While attending both presidential conventions was exhilarating and exciting, I returned feeling not only feeling exhausted but as if I had been in a bubble for two weeks.
Although I wrote four blogs from the conventions, listened to the speeches, and read the respective platforms, I saw little difference between the two parties with respect to education — especially in regard to school choice. In fact, an article in Education Week points out many of the areas of agreement. The author, Alyson Klein, also printed both parties’ education platforms
Another article on boston.com, Waiting for the Candidates to Debate Education, by Jim Stergios outlines the difficulties faced by both parties in articulating their positions, and argues for clarity from both of them.
My wishes for the two parties? They’re simple:
• That the Democrats stop substituting government for associations, and not insist that the government is the glue that holds us together. Our rich store of associations means that what holds us together is a lot deeper and nimble than any government bureaucracy. We just need to find how to leverage these American qualities—especially when the alternative is to undertake policies that break three federal laws.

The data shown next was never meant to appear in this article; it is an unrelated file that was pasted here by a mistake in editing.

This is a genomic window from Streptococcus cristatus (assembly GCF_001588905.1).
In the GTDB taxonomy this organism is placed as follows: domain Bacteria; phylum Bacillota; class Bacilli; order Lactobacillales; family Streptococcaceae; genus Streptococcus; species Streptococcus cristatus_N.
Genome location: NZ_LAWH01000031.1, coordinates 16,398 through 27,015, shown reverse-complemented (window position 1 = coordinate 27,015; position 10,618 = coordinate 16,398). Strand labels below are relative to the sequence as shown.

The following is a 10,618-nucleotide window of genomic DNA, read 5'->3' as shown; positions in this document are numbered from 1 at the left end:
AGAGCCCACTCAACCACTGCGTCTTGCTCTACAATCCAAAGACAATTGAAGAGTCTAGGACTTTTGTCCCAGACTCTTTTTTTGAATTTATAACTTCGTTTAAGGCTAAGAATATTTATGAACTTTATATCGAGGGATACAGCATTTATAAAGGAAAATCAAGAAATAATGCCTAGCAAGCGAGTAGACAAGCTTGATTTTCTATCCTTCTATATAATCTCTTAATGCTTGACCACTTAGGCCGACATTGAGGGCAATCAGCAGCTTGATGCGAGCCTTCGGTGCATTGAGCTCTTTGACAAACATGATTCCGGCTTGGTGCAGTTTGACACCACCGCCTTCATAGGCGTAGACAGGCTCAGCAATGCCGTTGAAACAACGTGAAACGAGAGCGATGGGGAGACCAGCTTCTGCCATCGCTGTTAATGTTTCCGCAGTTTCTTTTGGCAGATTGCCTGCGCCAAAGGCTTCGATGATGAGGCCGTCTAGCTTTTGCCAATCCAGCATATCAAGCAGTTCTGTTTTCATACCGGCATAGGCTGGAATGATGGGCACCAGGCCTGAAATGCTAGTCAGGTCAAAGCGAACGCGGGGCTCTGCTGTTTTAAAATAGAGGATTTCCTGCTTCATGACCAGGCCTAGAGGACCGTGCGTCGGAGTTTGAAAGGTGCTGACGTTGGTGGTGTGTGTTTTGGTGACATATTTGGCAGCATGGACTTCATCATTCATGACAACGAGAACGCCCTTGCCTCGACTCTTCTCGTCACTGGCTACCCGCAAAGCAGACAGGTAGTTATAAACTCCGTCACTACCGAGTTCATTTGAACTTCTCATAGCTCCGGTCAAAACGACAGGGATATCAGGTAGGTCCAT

• That the Republicans provide a real alternative to the Democrats’ vision of a centralized Ministry of Education, but not simply based on a vision of individual choice—however important that is. While “Won’t Back Down” is inspirational, and its clear emphasis on parental association and bootstrapping may prove a big addition to urban school reform, a major party needs more than that. They need a vision.
There’s lots of room for debate about the Chicago teachers’ strike, which should be of concern to people throughout the nation. The issue of teacher evaluations based on high stakes testing — a major issue in Chicago — is playing out in every state. But it is certainly not a justification for striking, especially where the poorest and most vulnerable children and families are being hurt by the school lockout.
The union’s deaf ear to the economic context – where so many are out of work — is forcing some parents to choose between staying home and watching their kids in a dangerous city or losing their jobs.
My observation as a central office administrator in a large suburban district was that parents love their teachers but have had enough of unions. This is an issue that will undoubtedly have national repercussions.
The New York Times presented the different arguments in its Room for Debate section
The following two articles, one on Huffington Post and the other in Education Week, point out the ways that disadvantaged students are being harmed by the strike.
Who Cares About Suburban Public Schools?
Charlotte–In a rousing speech to the cheering New York Democratic delegation here Thursday, Gov. Andrew Cuomo called New York the “progressive capital of the nation.”
Syracuse Mayor Stephanie Miner introduced Cuomo by citing a Siena Poll that found 56 percent of New Yorkers believe the state is going in the right direction.
In spelling out the state’s accomplishments, Cuomo spoke about education, saying: “We know we can improve education by educating all children. We know we can improve education by performance standards and an (teacher) evaluation system. We just did that in New York.”